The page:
Sunday, February 12, 2012

Sunday Schooled - Grammy Edition

If you were a teen in the 80s, you know what I mean when I say, "Word up!" or at least you know from where that phrase came. As grammatically incorrect as it is, Word Up is embedded in my mind forever. Thank you Cameo. It's the 80s version of today's ubiquitous "I know, right?" with the lilting inflection that every tweenager and beyond seems to have perfected. Can anyone tell me where that came from? Not from Cameo. Either way, I think they both are meant to show approval or comprehension. Word up? I know, right?

None of this has anything to do with the Grammy Awards other than that was a catchy title to get you reading on Grammy Sunday. I don't think Cameo evey won a Grammy. Or did they?

Back in the 80s, I never envisioned that thirty years later my Word Up would be in the form of kitchen decor. I had a blank bulkhead in the kitchen that needed something.

That red area above the sink looked naked.

We decided to paint a catchy phrase on the bulkhead. La Cucina had already been done. Instead we opted for something that meant something to us and settled on our phrase (I can't tell you what it is yet.)

But then we remembered that painting letters would require some skills that we do not possess.

So we got a problem. Yeah, who'll solve it? Not Vanilla Ice, silly. The answer is always online.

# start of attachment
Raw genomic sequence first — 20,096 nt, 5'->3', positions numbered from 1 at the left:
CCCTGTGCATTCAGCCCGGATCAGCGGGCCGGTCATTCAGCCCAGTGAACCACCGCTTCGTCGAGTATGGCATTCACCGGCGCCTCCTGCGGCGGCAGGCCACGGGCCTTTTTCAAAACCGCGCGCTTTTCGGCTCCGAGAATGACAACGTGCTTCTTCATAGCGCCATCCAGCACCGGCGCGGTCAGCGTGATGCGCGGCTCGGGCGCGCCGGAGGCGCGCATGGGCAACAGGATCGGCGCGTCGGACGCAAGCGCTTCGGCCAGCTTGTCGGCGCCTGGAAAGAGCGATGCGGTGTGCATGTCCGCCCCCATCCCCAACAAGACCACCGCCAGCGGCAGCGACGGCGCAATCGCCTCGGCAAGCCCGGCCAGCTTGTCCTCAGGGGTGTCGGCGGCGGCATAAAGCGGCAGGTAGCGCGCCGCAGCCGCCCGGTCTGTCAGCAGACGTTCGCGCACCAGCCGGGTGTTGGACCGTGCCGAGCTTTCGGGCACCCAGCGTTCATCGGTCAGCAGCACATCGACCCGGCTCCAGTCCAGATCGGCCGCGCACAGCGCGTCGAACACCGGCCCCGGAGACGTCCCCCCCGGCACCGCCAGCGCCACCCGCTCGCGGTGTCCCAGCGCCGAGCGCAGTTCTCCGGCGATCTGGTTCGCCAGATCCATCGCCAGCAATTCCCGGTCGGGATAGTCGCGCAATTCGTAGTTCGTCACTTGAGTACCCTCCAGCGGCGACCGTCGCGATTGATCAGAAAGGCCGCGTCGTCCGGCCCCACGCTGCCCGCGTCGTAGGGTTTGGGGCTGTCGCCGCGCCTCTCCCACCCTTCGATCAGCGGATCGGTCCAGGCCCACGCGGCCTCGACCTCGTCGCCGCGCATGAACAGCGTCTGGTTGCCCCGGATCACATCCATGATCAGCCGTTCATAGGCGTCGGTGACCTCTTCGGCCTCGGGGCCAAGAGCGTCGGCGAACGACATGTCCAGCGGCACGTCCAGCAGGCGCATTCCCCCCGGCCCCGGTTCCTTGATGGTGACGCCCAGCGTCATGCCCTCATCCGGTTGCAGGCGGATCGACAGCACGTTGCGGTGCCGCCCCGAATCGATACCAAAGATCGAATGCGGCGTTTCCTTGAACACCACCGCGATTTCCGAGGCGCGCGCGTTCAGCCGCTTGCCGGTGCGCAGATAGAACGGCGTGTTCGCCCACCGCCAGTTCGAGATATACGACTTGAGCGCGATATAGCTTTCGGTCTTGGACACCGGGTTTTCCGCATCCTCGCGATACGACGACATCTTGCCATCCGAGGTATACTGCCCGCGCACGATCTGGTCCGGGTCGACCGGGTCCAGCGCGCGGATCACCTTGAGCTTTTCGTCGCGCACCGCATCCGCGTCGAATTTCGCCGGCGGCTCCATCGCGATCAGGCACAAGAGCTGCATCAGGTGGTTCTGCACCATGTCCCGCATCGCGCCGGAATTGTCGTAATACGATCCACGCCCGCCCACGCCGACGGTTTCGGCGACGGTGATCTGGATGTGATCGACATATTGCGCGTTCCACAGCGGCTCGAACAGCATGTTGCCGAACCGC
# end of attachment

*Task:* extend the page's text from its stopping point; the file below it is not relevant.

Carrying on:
We found and our bulkhead will never be the same.Wordsanywhere allows you to order custom lettering in font, color and size of your choice in easy to apply (and later remove if you so choose) vinyl that looks like the painted work of an artiste or at least someone really good with graphics.

Your custom phrase comes sandwiched between two sheets of wax-like, grid paper with simple directions for application. You position your phrase and peel off the backing. Then, with a credit card style applicator, gently rub the letters on to the wall and off the front sheet of paper.

Easy and quick to apply! Inexpensive too.
And doesn't our bulkhead look happy?

Now, about the mysterious phrase. It's not in English and I'm not going to tell you what it says. Does that make you mad? I had you wait all this time, missing part of the Grammy Awards and I just leave with unanswered questions. But I know someone out there can figure it out. If you can, post a comment with the translation, the language and for bonus points, the source (think 90s). For those of you who have been to my house recently (or if you are my mom), please don't answer and spoil everyone else's fun. That wouldn't be fair. I know, right?

Word up!


  1. The better to eat you with - Dutch- and it's a song (and a line in the movie) from Prelude to A Kiss by Howard Shore. But I see your boys more liking his soundtracks from the Lord of the Rings movies more than Prelude to a Kiss! Or it could be from Little Red Riding Hood's big bad wolf :)

    1. We have a winner! Right, right & right Sarah!

  2. I get the bonus point, it is Dutch. Something about "It is better to eat". Whatever it says, and I'm very curious, it looks great!

    1. And yes! You get the bonus point. The full phrase is "The better to eat you with." It rings of sentimentality to us since the movie "Prelude to a Kiss" was one we love from early in our lives together. We quote from it frequently.

  3. These two ladies above weren't the only winners. I actually had a few phone calls and "man of the street" encounters about this phrase. Fun!


Whaddaya think about that?